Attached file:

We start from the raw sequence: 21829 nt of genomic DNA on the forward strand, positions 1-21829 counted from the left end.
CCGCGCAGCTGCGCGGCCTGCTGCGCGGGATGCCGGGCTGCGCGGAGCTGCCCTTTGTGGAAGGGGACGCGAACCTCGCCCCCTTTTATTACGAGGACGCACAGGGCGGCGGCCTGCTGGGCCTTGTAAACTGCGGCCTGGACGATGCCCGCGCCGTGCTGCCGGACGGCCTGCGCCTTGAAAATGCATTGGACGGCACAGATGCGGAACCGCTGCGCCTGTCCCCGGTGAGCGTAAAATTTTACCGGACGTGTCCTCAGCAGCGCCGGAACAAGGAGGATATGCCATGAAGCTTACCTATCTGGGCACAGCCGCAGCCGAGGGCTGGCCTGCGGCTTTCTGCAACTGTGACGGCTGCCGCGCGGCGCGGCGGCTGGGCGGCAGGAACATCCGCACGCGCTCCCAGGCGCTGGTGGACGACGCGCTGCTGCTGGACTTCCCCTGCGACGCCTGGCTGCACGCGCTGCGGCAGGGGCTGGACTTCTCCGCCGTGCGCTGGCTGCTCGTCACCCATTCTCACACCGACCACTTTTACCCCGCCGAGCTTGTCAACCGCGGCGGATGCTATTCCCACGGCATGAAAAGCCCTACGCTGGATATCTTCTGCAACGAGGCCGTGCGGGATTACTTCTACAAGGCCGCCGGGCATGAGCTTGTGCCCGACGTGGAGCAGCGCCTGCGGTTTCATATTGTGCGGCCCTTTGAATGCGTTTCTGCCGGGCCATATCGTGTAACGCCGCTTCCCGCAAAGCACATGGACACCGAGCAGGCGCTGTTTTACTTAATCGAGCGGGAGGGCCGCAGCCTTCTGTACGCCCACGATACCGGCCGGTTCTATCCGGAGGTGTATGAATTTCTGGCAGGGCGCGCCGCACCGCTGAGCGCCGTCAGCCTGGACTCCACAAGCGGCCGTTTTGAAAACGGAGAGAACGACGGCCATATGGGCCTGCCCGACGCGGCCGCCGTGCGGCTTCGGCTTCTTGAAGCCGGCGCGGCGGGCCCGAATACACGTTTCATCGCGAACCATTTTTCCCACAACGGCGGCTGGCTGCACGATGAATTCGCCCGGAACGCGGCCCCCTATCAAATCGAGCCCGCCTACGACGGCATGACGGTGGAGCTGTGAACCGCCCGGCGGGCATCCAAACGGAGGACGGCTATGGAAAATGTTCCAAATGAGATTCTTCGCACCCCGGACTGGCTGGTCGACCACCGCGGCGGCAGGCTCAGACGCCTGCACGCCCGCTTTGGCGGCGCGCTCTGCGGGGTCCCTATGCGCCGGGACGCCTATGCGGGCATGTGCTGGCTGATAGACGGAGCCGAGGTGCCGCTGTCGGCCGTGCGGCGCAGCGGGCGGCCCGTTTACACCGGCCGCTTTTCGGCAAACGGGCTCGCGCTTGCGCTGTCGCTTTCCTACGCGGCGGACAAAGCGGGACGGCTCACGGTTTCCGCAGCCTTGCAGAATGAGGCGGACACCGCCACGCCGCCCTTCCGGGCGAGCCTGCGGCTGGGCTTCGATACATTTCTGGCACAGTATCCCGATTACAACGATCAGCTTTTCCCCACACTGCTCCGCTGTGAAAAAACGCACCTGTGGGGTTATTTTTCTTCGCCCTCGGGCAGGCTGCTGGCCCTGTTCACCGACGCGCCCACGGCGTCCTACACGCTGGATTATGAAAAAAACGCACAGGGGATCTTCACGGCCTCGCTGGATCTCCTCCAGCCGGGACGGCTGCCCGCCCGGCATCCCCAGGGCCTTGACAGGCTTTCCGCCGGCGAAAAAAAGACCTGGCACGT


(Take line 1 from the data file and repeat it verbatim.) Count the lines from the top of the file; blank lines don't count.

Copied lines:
We start from the raw sequence: 21829 nt of genomic DNA on the forward strand, positions 1-21829 counted from the left end.